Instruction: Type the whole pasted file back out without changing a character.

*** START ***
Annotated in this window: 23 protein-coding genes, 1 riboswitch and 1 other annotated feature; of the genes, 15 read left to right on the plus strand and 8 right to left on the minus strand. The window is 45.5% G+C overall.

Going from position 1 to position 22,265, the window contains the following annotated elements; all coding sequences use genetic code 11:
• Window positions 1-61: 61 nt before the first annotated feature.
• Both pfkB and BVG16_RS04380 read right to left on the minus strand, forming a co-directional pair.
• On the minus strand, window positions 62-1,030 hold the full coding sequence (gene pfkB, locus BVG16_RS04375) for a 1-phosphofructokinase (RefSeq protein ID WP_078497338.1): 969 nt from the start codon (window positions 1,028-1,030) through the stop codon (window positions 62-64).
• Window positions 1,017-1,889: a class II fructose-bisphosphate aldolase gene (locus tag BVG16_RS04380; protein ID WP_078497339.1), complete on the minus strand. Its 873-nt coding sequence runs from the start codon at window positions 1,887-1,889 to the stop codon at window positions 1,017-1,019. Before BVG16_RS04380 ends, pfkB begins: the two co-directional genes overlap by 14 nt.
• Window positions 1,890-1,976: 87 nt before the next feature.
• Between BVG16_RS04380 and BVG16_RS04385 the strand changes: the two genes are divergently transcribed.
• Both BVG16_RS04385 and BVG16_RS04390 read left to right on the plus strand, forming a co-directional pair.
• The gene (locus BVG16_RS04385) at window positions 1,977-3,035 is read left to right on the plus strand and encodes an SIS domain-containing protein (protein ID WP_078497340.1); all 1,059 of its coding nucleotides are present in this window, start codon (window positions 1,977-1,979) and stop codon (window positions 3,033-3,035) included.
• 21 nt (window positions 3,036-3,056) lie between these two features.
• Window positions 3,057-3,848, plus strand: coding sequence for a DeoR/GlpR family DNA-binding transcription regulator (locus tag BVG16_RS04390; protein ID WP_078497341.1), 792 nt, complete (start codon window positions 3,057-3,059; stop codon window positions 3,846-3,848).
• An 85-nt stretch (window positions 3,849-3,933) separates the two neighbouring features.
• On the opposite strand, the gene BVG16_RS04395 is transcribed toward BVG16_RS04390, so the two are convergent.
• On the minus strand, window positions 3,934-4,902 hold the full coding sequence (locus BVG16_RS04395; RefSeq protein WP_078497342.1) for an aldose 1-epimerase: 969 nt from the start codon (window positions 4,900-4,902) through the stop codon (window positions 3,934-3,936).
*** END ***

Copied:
Annotated in this window: 23 protein-coding genes, 1 riboswitch and 1 other annotated feature; of the genes, 15 read left to right on the plus strand and 8 right to left on the minus strand. The window is 45.5% G+C overall.

Going from position 1 to position 22,265, the window contains the following annotated elements; all coding sequences use genetic code 11:
• Window positions 1-61: 61 nt before the first annotated feature.
• Both pfkB and BVG16_RS04380 read right to left on the minus strand, forming a co-directional pair.
• On the minus strand, window positions 62-1,030 hold the full coding sequence (gene pfkB, locus BVG16_RS04375) for a 1-phosphofructokinase (RefSeq protein ID WP_078497338.1): 969 nt from the start codon (window positions 1,028-1,030) through the stop codon (window positions 62-64).
• Window positions 1,017-1,889: a class II fructose-bisphosphate aldolase gene (locus tag BVG16_RS04380; protein ID WP_078497339.1), complete on the minus strand. Its 873-nt coding sequence runs from the start codon at window positions 1,887-1,889 to the stop codon at window positions 1,017-1,019. Before BVG16_RS04380 ends, pfkB begins: the two co-directional genes overlap by 14 nt.
• Window positions 1,890-1,976: 87 nt before the next feature.
• Between BVG16_RS04380 and BVG16_RS04385 the strand changes: the two genes are divergently transcribed.
• Both BVG16_RS04385 and BVG16_RS04390 read left to right on the plus strand, forming a co-directional pair.
• The gene (locus BVG16_RS04385) at window positions 1,977-3,035 is read left to right on the plus strand and encodes an SIS domain-containing protein (protein ID WP_078497340.1); all 1,059 of its coding nucleotides are present in this window, start codon (window positions 1,977-1,979) and stop codon (window positions 3,033-3,035) included.
• 21 nt (window positions 3,036-3,056) lie between these two features.
• Window positions 3,057-3,848, plus strand: coding sequence for a DeoR/GlpR family DNA-binding transcription regulator (locus tag BVG16_RS04390; protein ID WP_078497341.1), 792 nt, complete (start codon window positions 3,057-3,059; stop codon window positions 3,846-3,848).
• An 85-nt stretch (window positions 3,849-3,933) separates the two neighbouring features.
• On the opposite strand, the gene BVG16_RS04395 is transcribed toward BVG16_RS04390, so the two are convergent.
• On the minus strand, window positions 3,934-4,902 hold the full coding sequence (locus BVG16_RS04395; RefSeq protein WP_078497342.1) for an aldose 1-epimerase: 969 nt from the start codon (window positions 4,900-4,902) through the stop codon (window positions 3,934-3,936).